Catholics line up to receive consecrated wafers from a priest at a Catholic church near the city of Taiyuan, Shanxi province, March 2013.
Catholics line up to receive consecrated wafers from a priest at a Catholic church near the city of Taiyuan, Shanxi province, March 2013.

Compared in terms of state territory, economic power, or nuclear might, no two places differ more than China and Vatican City, the world’s largest and smallest countries. But measured as two empires with indelible historical presence, communal identity, and cultural wealth, China and the Holy See share a lot—including a sense of time in which decades are a standard planning unit rather than weeks or months. That is why Chinese President Xi Jinping and Pope Francis’ apparent resolution of a 70-year-old power struggle over who has the right to select Catholic bishops is so noteworthy.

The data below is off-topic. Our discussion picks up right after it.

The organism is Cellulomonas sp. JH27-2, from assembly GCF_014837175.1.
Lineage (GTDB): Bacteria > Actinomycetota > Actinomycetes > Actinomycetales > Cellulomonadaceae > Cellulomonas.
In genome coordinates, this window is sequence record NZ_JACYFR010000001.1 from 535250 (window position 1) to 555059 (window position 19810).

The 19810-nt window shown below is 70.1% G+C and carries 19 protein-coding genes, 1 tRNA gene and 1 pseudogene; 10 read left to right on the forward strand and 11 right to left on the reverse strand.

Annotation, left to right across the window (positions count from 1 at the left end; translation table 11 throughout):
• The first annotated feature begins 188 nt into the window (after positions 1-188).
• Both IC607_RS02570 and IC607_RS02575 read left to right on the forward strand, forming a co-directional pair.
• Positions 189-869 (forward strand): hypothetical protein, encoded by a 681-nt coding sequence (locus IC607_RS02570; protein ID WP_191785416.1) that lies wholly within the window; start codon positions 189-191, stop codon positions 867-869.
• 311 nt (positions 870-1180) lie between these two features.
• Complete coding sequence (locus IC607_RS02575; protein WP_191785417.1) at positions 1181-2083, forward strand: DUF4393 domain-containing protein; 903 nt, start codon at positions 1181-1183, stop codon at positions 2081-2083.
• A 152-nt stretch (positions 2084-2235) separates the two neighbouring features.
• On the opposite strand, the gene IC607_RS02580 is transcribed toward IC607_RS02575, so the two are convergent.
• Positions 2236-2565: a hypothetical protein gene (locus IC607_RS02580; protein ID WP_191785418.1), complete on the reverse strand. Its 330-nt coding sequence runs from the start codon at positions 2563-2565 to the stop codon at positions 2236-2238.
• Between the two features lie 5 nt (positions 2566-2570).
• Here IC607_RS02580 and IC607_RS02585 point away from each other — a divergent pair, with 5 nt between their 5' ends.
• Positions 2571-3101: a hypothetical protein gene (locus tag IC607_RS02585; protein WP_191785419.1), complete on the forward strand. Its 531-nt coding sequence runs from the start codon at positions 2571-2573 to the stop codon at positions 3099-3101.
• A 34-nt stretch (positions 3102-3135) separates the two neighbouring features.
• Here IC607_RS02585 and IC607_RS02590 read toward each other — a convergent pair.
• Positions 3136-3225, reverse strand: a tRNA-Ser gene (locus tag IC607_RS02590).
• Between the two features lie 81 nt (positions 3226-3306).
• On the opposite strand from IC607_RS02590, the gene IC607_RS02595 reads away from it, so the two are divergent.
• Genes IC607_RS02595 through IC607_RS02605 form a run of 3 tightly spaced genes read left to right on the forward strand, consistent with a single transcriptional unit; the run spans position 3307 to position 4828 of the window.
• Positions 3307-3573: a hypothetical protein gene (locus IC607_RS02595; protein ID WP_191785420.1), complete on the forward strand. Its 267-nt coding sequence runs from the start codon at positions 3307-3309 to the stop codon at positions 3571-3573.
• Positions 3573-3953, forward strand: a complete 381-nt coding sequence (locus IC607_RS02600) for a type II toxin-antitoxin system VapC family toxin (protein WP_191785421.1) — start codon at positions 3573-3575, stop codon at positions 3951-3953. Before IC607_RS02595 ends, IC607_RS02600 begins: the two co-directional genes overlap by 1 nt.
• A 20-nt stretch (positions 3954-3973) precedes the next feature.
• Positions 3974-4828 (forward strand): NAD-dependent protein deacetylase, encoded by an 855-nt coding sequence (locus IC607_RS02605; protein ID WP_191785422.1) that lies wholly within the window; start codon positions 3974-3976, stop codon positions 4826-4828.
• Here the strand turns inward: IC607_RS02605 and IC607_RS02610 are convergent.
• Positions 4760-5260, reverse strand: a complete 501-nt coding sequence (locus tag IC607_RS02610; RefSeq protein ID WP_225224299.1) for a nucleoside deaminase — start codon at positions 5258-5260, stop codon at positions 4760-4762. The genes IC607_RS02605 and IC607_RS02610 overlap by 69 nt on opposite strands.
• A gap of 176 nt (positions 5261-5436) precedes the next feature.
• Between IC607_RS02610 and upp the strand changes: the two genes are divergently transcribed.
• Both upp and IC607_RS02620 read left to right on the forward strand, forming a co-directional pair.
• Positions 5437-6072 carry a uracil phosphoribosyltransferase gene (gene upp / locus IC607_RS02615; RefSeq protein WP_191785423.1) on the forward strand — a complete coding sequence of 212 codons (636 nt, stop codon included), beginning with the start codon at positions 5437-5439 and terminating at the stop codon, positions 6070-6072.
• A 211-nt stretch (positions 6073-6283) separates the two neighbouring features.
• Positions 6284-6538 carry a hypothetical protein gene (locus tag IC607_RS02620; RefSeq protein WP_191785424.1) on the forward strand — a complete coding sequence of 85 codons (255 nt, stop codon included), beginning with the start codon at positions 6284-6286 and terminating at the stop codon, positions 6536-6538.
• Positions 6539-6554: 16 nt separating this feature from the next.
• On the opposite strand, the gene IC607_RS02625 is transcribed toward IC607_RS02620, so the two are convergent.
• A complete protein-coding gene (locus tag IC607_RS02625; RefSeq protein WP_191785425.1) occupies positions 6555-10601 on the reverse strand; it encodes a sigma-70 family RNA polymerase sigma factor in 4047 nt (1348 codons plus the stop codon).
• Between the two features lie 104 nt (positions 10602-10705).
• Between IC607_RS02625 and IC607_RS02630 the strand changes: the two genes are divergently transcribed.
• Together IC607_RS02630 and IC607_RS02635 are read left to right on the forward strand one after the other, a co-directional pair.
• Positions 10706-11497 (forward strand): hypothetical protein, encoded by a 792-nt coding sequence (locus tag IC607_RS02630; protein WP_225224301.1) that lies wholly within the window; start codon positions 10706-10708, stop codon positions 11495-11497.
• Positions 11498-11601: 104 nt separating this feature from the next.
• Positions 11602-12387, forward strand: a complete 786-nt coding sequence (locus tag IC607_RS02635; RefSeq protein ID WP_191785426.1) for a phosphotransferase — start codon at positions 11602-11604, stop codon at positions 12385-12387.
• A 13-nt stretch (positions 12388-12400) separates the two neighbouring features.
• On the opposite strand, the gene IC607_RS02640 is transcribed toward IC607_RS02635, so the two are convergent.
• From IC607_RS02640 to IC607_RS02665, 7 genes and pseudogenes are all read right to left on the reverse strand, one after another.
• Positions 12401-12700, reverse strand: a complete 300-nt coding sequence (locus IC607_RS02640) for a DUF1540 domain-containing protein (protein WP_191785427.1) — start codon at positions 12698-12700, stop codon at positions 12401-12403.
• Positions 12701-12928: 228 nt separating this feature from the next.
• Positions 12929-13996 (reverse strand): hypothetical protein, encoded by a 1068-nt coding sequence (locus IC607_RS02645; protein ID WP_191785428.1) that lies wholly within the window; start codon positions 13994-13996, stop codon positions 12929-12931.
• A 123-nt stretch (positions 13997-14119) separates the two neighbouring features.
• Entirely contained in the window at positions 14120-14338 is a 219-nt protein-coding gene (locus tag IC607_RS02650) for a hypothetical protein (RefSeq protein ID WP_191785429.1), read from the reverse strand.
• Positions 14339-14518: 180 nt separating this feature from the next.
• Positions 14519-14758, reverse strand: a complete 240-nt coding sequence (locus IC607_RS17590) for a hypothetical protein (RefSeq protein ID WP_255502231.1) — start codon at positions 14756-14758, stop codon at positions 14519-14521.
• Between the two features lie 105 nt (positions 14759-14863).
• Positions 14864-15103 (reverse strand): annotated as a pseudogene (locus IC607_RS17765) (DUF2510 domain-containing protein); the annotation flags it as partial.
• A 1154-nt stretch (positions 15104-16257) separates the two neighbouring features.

As part of its effort to create an independent church free from outside interference in the 1950s, the Chinese regime exerted its right to appoint Catholic bishops, a sacrilege in the eyes of the Holy See, which considers ordination a papal prerogative. According to Catholic ecclesiology, bishops secure global unity and inherit a mission traced back to the 12 apostles; it is the pope who secures this divine apostolic succession. Believers who refused to renounce Rome or recognize a state-ordained leadership created a clandestine church. Into 2012, Beijing still unilaterally named a bishop and sequestered those who defied government oversight. But since the accession of Pope Francis, Beijing and Rome have worked out an ad hoc process of mutual approvals. Since it is informal, confusion remains, disunity festers, vacancies increase, and, in theory, either side could break the fragile equilibrium. Thus: semisecret negotiations over the last three years.